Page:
En español | For many people, cats are as near-perfect a pet as you can find. At their best, they're quiet, don't need walking and confine their messes mostly to an easy-to-clean box.
But much as we love our cats, we don't always love what they do to our homes. While scratching, shedding, chewing and even missing the litter box may be normal for cats, we all can do without these not-so-charming behaviors. Fortunately, you can minimize the mess with some simple, low-cost strategies:
Scratching the furniture. This is a natural and satisfying behavior for cats. To keep those claws off your furniture, offer alternative places to scratch while at the same time making your upholstery unattractive to your pet's paws. Get Fluffy to use a cat tree by playing games with him or her and by petting and praising her for scratching there. Some cats may also enjoy having fresh catnip rubbed onto the cat tree as added enticement.
Once you have a cat tree in place, make the places your cat shouldn't be clawing unattractive by putting double-sided patches (such as Sticky Paws) or tape on the furniture.
Shedding. Assuming your pet is healthy — no thin or bald patches that could mean disease or parasites, for example — the best way to keep your cat's fur off your clothes and furniture is to stage a pre-emptive strike — with a brush. Most cats tolerate — and even enjoy — being groomed, and every bit of fur you catch on a brush won't end up elsewhere. For the shedding that's left, cover your furniture with washable throws to catch fur. You can find an endless array of attractive choices to complement your decor or even make your own. You can use a lint roller, too. In a pinch, you can also clean the fabric by using either some tape wrapped around your hand (sticky side out) or a damp sponge.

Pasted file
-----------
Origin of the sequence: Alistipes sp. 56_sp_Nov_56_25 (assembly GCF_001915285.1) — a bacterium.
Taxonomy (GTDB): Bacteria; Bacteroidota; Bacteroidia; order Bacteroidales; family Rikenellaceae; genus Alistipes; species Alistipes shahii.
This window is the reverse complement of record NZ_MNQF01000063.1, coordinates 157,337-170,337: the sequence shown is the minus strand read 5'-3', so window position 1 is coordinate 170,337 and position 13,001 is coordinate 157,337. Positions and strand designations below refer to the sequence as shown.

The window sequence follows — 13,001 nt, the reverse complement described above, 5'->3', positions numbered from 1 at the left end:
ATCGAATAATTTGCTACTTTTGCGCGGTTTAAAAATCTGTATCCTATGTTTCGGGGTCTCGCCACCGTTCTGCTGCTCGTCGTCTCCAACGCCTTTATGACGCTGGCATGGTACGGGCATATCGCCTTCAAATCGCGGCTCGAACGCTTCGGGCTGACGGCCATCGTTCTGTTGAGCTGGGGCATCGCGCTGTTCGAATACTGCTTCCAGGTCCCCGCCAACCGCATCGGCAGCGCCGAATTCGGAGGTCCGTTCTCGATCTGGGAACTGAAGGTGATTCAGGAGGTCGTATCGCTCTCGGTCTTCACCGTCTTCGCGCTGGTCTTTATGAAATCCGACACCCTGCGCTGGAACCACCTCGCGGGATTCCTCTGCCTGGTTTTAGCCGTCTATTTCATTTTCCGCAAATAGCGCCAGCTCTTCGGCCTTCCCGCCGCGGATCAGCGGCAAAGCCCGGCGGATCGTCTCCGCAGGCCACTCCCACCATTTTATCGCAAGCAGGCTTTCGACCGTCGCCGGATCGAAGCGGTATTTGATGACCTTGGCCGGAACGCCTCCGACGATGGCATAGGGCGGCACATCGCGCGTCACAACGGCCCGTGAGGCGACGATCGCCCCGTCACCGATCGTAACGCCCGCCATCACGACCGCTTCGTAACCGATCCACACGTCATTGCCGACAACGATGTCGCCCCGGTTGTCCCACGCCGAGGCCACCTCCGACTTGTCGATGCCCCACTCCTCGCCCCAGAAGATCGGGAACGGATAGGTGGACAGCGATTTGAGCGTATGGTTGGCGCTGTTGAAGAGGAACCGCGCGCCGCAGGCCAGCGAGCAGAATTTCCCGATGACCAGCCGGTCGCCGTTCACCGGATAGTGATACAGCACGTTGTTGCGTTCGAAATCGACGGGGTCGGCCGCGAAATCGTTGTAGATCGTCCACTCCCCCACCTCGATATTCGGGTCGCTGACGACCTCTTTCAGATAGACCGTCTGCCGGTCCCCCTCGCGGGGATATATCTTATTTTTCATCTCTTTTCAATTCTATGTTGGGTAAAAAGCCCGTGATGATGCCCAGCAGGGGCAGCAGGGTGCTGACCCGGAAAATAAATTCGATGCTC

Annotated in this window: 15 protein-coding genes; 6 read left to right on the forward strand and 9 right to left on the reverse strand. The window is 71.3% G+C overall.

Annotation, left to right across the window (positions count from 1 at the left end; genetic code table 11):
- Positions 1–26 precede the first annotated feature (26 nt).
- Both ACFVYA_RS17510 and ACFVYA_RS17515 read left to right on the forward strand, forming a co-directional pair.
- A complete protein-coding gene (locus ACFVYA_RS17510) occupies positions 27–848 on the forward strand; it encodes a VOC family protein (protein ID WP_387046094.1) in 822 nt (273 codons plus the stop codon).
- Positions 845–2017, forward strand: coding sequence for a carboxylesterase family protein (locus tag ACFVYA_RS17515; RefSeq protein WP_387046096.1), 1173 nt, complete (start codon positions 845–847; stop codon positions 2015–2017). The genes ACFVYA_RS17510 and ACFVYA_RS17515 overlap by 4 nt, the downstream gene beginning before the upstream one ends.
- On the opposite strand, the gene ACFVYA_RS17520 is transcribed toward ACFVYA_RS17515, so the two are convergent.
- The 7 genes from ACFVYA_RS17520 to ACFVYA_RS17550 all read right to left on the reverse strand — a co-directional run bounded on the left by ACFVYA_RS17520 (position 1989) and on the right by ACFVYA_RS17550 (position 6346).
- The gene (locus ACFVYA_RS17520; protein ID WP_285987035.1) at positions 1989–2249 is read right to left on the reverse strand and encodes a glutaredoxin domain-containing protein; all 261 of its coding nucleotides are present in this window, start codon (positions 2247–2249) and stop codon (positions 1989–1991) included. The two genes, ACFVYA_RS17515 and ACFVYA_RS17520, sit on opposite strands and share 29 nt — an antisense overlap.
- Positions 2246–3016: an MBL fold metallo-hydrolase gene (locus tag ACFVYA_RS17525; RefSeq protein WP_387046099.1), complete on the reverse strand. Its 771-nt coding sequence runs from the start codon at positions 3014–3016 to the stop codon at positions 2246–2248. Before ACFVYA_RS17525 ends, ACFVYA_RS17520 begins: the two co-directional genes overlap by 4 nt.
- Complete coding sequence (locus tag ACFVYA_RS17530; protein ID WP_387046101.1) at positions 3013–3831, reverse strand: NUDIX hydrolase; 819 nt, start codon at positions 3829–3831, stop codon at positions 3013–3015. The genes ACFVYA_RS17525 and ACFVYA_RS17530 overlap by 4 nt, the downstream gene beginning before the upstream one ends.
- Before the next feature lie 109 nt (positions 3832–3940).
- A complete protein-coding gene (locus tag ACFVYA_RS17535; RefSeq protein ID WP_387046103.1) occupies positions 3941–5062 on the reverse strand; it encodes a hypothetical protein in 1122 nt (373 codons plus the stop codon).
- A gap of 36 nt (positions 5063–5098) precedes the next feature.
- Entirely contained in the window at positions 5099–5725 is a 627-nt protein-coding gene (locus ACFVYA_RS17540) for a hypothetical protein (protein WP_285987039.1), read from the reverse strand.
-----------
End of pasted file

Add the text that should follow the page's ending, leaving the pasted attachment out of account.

Chewing. While cats don't have the chewing problem many dogs do, some cats (especially the so-called Oriental breeds such as the Siamese) engage in a behavior called "wool chewing" or "wool sucking." These cats fixate on items, often wood but also plastic or other materials, and chew or suck holes in them. Some have attributed this behavior to a kitten's being weaned too early, or to the taste of lanolin in wool cloth. In fact, the behavior most likely has a hereditary component. In some cases, more roughage in the diet (such a pureed canned pumpkin) can reduce a cat's desire to destroy wool clothing and other household items. The best advice, though, is to put away what you don't want the wool sucker to destroy, and be sure your cat gets enough exercise — the more interactive play the better — to help reduce nervous energy.
Avoiding the litter box. If your cat suddenly stops using the box, the problem is likely medical, so see your veterinarian. Beyond that, know that you must provide your cat with a "bathroom" he or she likes. Cats are fastidious animals, and if the litter box is dirty, they look elsewhere for a place to go. Clean the box frequently — twice a day at least —and make sure it's completely scrubbed clean and aired out on a weekly basis. Cats can also be picky about box type and filler. Start with the basics: a large box with unscented clumping-style litter. Location is important: Your cat's box should be away from his food and water, in a place he can get to easily and feel safe in. Consider location from a cat's point of view: Choose a quiet spot where he can see what's coming at him. A cat doesn't want any surprises while he's in the box.
If you compromise with your cat, you'll find that most of the challenges can be easily managed, leaving you free to enjoy life with your purrfect pet.
Dr. Marty Becker, "America's Veterinarian," is the regular veterinary expert for Good Morning America and The Dr. Oz Show. Follow him on Facebook and Twitter at DrMartyBecker.